E-cigarettes are harmful and are addicting youth

E-cigarettes are harmful and addicting youth

E-cigarettes, or vapes, are causing harm and risk introducing a new generation to smoking, warn experts from The Australian National University (ANU) following their government report into vaping.

The major review found use of nicotine e-cigarettes increases the risk of a range of adverse health outcomes, particularly in youth, including taking up smoking, addiction, poisoning, seizures, trauma and burns and lung injury.

“We reviewed the global evidence in order to support informed choices on vaping for Australia,” lead author Professor Emily Banks from the ANU National Centre for Epidemiology and Population Health said.

“The evidence shows e-cigarettes carry significant harms. Nicotine is a key ingredient and one of the most addictive substances known. Vaping is causing addiction in a new generation of users.

“Young non-smokers who vape are around three times as likely to take up smoking than non-vapers. Nicotine use in children and adolescents can lead to lifelong addiction issues as well as difficulties in concentration and learning. Vaping is also illegal if it isn’t on prescription.”

The report found early warning signs of adverse effects of e-cigarettes on cardiovascular health markers, including blood pressure and heart rate, and lung functioning.

“The evidence is there for some of the risks but for most major health outcomes, like cancer, cardiovascular disease and mental illness, we don’t know what the impacts of e-cigarettes are. Their safety for these outcomes hasn’t been established,” Professor Banks said.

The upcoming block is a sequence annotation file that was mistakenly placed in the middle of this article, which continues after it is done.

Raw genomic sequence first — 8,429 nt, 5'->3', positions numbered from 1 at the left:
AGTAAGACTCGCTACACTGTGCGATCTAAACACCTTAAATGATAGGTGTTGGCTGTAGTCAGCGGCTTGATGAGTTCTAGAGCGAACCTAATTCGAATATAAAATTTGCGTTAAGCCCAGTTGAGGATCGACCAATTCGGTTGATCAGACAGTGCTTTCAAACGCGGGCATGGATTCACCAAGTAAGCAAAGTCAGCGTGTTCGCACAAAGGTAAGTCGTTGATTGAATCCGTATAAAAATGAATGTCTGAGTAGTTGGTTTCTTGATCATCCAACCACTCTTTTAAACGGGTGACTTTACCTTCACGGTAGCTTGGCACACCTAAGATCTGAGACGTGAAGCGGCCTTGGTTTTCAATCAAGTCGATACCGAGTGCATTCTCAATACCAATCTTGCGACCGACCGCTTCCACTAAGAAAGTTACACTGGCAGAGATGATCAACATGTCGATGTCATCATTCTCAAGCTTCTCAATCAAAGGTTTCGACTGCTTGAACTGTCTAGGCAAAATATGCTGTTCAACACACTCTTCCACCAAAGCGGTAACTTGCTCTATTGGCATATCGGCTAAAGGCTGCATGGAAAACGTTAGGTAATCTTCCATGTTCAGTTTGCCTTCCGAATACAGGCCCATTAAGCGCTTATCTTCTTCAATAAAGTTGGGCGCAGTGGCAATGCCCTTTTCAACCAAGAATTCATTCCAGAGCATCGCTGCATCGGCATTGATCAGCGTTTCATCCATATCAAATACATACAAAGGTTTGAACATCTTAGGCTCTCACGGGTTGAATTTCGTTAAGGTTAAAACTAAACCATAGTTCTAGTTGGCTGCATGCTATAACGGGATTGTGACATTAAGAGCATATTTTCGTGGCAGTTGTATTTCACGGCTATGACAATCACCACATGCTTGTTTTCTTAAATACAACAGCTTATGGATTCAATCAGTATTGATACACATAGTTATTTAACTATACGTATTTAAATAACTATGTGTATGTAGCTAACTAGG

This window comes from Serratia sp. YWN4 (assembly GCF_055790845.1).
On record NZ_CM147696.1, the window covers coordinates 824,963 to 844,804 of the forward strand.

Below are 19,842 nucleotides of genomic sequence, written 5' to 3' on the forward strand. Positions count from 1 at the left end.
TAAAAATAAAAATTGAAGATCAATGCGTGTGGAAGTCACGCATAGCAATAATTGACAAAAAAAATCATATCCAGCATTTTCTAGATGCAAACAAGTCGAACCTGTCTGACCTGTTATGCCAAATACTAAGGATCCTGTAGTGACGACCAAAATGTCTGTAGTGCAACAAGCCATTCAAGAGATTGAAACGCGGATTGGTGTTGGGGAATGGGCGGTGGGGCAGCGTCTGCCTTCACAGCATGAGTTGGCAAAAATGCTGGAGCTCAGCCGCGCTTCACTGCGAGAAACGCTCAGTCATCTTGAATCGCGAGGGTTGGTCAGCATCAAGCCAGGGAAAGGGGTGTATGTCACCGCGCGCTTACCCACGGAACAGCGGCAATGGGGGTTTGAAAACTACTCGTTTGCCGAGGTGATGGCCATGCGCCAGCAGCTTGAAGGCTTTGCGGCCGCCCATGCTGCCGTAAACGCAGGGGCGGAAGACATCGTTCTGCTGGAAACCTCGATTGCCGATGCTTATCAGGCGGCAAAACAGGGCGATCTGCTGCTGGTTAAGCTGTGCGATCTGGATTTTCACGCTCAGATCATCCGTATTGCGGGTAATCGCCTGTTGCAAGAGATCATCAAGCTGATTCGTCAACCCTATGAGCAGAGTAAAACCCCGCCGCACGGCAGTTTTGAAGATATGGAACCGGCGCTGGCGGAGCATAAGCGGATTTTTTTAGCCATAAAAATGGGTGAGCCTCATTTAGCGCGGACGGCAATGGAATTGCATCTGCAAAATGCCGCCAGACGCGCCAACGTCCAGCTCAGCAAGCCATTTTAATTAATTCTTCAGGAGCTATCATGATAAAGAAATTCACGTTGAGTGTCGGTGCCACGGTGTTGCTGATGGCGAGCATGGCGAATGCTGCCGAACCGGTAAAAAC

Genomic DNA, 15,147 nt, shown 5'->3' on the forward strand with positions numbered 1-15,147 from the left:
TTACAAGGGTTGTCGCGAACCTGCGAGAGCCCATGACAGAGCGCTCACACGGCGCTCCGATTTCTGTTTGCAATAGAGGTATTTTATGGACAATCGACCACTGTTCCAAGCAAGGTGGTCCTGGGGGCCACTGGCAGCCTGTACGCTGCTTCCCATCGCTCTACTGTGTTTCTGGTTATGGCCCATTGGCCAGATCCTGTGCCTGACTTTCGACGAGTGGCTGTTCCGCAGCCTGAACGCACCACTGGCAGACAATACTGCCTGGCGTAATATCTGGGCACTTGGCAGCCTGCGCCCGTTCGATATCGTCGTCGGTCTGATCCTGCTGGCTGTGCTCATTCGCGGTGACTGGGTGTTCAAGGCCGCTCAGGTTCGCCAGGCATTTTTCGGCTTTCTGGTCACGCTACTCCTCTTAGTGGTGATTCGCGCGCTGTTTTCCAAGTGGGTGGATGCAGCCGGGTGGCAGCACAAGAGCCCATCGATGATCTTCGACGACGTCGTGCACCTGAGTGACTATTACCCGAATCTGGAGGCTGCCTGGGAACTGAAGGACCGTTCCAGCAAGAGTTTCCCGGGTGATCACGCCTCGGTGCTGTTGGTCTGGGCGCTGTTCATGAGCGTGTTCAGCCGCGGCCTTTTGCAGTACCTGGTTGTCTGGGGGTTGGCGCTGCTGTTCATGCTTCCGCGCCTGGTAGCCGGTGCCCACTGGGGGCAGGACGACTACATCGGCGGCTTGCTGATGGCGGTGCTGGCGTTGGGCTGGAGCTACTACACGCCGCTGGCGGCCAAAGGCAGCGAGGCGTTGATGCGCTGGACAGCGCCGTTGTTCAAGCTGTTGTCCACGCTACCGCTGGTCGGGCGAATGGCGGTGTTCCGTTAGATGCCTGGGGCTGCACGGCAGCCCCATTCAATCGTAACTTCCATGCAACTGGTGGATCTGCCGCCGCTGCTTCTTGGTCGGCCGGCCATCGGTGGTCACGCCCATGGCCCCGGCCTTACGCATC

“There are myths targeting young people; the false ideas that vapes wouldn’t be widely available if they were dangerous and ‘it’s just water vapor.’ Vapes deliver hundreds of chemicals—some of them known to be toxic and many others with unknown effects.

“In Australia, over two million people have used e-cigarettes. Use is more common among youth, particularly young males, and among smokers and the majority is not for the purposes of smoking cessation.”

The report found more than half, 53 percent, of current e-cigarette use in Australia is by people who also smoke, 31.5 percent is by past smokers and 15.5 percent is people who have never smoked.

“The report found limited evidence that nicotine e-cigarettes were effective to help people quit smoking in the clinical setting,” Professor Banks said. “Most people who quit smoking successfully do so unaided. E-cigarettes are likely to be harmful for non-smokers and for people who use them while continuing to smoke—the commonest use pattern currently.

“E-cigarettes may be beneficial in the small number of smokers who use them to quit smoking completely and promptly, but there is a huge uncertainty about their effectiveness and the overall balance of risks and benefits for quitting.”

The report supports national and international efforts to avoid e-cigarette use in the general population, particularly in non-smokers and youth. “Our young people have been through a lot and they deserve the best future possible,” Professor Banks said. “The evidence is in that avoiding e-cigarettes should be part of that.”

Cancer Council’s Public Health Committee Chair, Anita Dessaix, said the ANU report is the most comprehensive study of all the health impacts of e-cigarettes ever published worldwide and it sends an urgent message to Australian governments.

“Every week we’re hearing growing community concern about e-cigarettes in schools, the health harms and the risks of smoking uptake among young people,” Ms. Dessaix said. “Now we have the world’s most authoritative independent scientific analysis showing us exactly why we’re seeing those problems. A public health crisis is rapidly unfolding before our eyes.

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